The preliminaries were over in the NCAA tournament, but not before they raised an eyebrow or two. Perhaps the biggest surprise of all was Princeton's total demolishment of Providence after the Friars had knocked out St. Joseph's in the East Regional at College Park, Md. That sent Princeton to Portland, Ore. along with the other regional winners, defending national champion UCLA, Michigan and Wichita State, for Friday's semifinal games (page 20).
The National Invitation Tournament was proceeding more slowly toward a showdown in New York's Madison Square Garden next Saturday. While Villanova and New Mexico, the only two seeded teams, waited patiently for their quarter-final games Monday night, six other entries survived the opening round.
There was no doubt as to which team was the sentimental favorite. With Coach Joe Lapchick going into compulsory retirement next year, it had to be ST. JOHN'S. Everybody, including the conservative Lapchick, expected his Redmen to hold the ball against Boston College, a team that loves to run and gun. And that is what they started out to do. But Bob Cousy's Eagles, shooting badly and desperately when they fell 11 points behind in the first half, began to press on defense. So St. John's took off. Sonny Dove, the bony 6-foot-7 center, snapped up rebounds and started the breaks; Kenny McIntyre, the whirling backcourter who sincerely believes that basketballs were made only for shooting, traded shots with BC's spectacular John Austin and outscored him 42-40. The Redmen won 114-92, and the beaming Lapchick's word for it was "Wow!"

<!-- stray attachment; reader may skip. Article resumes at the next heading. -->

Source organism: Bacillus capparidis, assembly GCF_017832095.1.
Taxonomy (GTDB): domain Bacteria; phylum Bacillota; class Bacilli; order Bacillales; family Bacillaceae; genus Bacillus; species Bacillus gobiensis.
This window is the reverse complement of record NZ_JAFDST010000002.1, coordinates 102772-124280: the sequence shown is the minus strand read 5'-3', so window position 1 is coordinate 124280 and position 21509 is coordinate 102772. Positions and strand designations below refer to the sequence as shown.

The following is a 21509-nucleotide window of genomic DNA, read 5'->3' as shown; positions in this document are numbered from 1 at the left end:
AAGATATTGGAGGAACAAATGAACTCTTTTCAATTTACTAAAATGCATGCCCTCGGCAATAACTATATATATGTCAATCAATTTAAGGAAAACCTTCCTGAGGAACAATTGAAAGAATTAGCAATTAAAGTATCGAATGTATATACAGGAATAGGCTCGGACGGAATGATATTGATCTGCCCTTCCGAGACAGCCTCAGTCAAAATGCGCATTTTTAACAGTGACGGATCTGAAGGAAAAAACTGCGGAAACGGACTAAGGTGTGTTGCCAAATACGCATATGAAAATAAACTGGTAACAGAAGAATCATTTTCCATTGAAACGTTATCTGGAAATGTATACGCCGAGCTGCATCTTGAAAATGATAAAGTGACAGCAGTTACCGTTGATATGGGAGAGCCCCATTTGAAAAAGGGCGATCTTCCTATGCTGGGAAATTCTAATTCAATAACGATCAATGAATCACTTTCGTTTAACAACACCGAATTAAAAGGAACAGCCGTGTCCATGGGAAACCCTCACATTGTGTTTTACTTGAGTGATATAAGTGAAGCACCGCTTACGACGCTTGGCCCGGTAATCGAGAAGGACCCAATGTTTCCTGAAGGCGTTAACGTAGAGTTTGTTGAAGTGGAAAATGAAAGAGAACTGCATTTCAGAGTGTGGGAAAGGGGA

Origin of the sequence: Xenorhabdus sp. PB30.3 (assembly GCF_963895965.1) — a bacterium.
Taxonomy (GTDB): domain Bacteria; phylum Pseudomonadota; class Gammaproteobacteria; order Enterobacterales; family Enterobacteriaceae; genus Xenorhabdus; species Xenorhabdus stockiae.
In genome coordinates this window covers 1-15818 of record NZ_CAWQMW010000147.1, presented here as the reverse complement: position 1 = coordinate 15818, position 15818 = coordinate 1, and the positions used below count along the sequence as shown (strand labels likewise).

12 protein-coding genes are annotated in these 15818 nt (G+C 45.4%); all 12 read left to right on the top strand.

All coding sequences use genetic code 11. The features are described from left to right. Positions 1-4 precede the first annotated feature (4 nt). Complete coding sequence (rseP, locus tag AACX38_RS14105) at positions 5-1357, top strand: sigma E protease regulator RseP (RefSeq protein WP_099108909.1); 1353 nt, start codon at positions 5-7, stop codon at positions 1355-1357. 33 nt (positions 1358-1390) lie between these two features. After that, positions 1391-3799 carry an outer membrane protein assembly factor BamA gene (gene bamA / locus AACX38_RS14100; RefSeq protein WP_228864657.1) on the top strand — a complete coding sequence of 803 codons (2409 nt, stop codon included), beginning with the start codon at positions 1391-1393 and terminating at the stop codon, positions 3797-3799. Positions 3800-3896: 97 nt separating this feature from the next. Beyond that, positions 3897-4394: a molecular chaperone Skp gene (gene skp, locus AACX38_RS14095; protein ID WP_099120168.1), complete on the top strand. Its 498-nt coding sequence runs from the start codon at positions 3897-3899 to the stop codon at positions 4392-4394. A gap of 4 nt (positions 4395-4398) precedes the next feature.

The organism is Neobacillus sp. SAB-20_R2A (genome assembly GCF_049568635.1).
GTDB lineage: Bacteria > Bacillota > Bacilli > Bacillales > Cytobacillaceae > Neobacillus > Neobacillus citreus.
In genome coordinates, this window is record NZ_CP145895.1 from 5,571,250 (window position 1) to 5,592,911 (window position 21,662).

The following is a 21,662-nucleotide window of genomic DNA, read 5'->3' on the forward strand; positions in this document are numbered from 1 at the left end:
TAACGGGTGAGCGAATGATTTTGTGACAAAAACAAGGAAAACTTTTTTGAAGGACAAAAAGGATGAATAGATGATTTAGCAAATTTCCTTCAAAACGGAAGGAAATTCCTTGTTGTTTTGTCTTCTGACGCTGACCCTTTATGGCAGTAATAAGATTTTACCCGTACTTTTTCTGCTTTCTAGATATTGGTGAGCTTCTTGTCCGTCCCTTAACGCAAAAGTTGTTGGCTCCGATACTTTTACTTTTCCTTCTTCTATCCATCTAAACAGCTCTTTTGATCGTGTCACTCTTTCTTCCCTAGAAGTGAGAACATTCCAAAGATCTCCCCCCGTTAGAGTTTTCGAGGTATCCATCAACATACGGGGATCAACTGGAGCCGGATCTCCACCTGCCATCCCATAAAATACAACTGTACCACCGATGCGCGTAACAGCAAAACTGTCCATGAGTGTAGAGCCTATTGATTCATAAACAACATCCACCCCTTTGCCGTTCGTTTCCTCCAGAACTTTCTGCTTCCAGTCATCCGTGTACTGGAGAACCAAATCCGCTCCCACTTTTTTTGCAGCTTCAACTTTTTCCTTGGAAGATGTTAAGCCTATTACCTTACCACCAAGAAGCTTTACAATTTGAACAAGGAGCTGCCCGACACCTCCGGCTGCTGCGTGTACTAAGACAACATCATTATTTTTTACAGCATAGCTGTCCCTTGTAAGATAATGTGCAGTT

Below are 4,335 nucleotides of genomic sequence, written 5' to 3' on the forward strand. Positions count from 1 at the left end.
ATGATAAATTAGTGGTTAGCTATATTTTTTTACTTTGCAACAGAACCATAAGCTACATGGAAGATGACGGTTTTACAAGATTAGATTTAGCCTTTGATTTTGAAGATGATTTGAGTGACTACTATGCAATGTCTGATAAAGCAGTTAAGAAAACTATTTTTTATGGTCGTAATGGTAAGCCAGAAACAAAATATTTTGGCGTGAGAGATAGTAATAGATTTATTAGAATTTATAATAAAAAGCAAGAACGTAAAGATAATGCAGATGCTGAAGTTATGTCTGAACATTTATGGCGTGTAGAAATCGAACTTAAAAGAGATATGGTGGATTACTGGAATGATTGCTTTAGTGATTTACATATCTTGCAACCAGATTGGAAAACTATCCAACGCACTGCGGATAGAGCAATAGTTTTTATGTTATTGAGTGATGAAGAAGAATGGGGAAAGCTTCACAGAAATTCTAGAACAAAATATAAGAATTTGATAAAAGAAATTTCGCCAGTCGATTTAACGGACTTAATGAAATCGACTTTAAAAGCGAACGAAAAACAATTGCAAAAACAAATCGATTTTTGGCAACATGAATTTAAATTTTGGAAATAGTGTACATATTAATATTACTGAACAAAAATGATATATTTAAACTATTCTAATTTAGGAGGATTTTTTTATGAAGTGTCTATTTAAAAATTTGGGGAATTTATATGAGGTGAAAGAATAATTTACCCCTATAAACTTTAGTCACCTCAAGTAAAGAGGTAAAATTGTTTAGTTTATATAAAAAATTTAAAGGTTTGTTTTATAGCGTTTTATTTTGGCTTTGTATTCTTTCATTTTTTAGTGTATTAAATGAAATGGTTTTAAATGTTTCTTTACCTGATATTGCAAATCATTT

Two other New York schools also got through the first round. MANHATTAN, persevering with its patterned attack against Texas Western's sticky man-to-man defense, finally broke the game open in the second half. With Larry Lembo hemmed in by Texas Western's dogged Andy Stoglin, Matty Link and Bob Chlupsa got away from the other persistent Miners for 16 points apiece, and the Jaspers won 71-53.
NYU had a more difficult time with Bradley. The Violets, who seem to specialize in inconsistency, looked like an easy winner when they led 47-36 at half time. Then the Braves went to a pressing defense and soon NYU was in trouble. Four points ahead with 8:20 to go, the Violets made the mistake of trying to stall, and it was nearly fatal. They lost their touch and, with only seconds left, Bradley led 70-69. But Richie Dyer saved the game. He came out of a pileup with the ball, whirled in a jump shot and NYU won 71-70.
Fordham was not quite so lucky. Coach Johnny Bach's 2-3 zone press, which had given the Rams so many victories down the stretch, failed against WESTERN KENTUCKY'S poised young sharpshooters. Sophomores Clem Haskins, a poker-faced 6-foot-4 forward, and Dwight Smith, a 6-foot-3 guard, shot in 39 points, and the Hill-toppers took the game 57-53. DETROIT won, too, but not before hustling La Salle gave the tall Titans a full-sized scare. Led by pint-sized Curt Fromal, who scored 26 points, La Salle came on like gangbusters after falling 13 points behind late in the first half. However, John Schramm's lusty rebounding and Louis Hyatt's long-range shooting (he got 31 points) were simply too much for the plucky Explorers. They lost 93-86.